Research Shows Antimicrobial Coatings Reduce Cantaloupe Contamination

Research Shows Antimicrobial Coatings Reduce Cantaloupe Contamination

According to new research, applying antimicrobial coatings to whole cantaloupes during storage significantly reduces contamination by pathogenic bacteria, and has the potential to improve their microbiological safety and extend their shelf life.

September 14, 2016
E. coli Food Safety Pathogens

ContagionLive - According to new research, applying antimicrobial coatings to whole cantaloupes during storage significantly reduces contamination by pathogenic bacteria, and has the potential to improve their microbiological safety and extend their shelf life. Qiumin Ma, PhD, from the University of Tennessee in Knoxville, and colleagues published the results of their study in the International Journal of Food Microbiology.

Chitosan-based coatings “significantly inhibited the growth of E. coli O157:H7, L. monocytogenes and S. enterica cocktails on whole cantaloupes during 14-day storage at ambient temperature (21°C),” the authors wrote. “Coatings also significantly reduced total mold and yeast counts on whole cantaloupes.”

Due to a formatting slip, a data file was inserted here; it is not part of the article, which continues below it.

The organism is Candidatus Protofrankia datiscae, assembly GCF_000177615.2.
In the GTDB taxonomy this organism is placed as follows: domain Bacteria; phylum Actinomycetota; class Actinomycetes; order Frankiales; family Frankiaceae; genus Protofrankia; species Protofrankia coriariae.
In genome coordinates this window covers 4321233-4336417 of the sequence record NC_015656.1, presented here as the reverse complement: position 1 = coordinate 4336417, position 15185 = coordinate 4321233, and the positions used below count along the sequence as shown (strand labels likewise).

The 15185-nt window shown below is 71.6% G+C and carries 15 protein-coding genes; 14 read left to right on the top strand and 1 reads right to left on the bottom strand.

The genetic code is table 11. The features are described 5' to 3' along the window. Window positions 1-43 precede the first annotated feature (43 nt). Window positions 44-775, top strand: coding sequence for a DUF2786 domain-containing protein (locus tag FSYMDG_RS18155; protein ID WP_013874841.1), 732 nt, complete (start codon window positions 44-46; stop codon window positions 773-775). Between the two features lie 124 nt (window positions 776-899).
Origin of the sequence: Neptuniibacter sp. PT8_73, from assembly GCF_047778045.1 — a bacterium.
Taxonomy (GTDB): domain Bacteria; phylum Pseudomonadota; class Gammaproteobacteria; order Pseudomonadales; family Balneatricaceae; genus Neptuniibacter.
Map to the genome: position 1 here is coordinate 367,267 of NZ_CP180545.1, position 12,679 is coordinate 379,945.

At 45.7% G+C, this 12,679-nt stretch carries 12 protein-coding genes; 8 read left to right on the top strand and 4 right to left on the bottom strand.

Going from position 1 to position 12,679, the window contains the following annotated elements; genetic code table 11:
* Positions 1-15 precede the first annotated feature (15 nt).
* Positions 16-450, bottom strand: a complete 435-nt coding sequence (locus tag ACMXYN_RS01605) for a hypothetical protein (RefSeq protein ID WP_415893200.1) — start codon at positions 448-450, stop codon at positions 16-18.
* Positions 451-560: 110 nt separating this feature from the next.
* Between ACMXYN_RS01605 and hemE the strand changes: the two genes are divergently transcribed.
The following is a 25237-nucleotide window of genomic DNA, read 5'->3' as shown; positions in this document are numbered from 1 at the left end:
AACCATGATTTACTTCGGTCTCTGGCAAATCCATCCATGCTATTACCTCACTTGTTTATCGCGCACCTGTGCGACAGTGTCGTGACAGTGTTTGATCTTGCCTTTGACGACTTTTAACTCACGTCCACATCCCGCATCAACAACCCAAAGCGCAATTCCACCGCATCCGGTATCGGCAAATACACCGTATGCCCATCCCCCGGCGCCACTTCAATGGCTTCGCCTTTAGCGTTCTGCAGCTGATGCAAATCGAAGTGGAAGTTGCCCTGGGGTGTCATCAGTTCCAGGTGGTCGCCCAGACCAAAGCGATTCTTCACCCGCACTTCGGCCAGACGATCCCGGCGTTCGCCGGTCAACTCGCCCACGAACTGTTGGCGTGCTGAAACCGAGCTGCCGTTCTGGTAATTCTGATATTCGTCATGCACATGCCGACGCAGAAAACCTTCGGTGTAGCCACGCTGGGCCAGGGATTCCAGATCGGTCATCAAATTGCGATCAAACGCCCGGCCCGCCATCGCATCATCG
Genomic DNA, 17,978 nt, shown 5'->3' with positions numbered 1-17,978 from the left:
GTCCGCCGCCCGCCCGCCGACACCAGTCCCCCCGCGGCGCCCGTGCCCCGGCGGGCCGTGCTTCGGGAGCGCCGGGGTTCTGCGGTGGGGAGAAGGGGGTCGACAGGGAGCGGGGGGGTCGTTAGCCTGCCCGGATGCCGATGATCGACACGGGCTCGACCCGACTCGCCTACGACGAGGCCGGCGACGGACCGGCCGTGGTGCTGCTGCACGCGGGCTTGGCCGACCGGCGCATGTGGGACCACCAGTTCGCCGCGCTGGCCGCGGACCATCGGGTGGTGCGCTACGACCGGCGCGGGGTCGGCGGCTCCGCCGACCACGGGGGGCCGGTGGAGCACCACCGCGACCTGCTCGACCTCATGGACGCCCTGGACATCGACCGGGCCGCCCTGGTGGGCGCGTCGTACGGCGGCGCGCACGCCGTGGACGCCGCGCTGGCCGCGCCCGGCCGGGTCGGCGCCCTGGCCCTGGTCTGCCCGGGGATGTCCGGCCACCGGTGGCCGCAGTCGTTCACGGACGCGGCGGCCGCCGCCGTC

Chitosan, derived from the polysaccharide chitin, is known to have film-forming properties as well as antimicrobial activity. Chitosan-based coatings have also been shown to improve food safety in fresh produce. With this in mind, Dr. Ma and colleagues conducted a study to investigate the efficacy of such antimicrobial coatings in reducing bacterial populations from the surface of cantaloupes. In addition to chitosan, they investigated two GRAS antimicrobials—lauric arginate and cinnamon oil, along with ethylenediaminetetraacetic acid (EDTA).

Read the full article at ContagionLive.

Access the study at NCBI.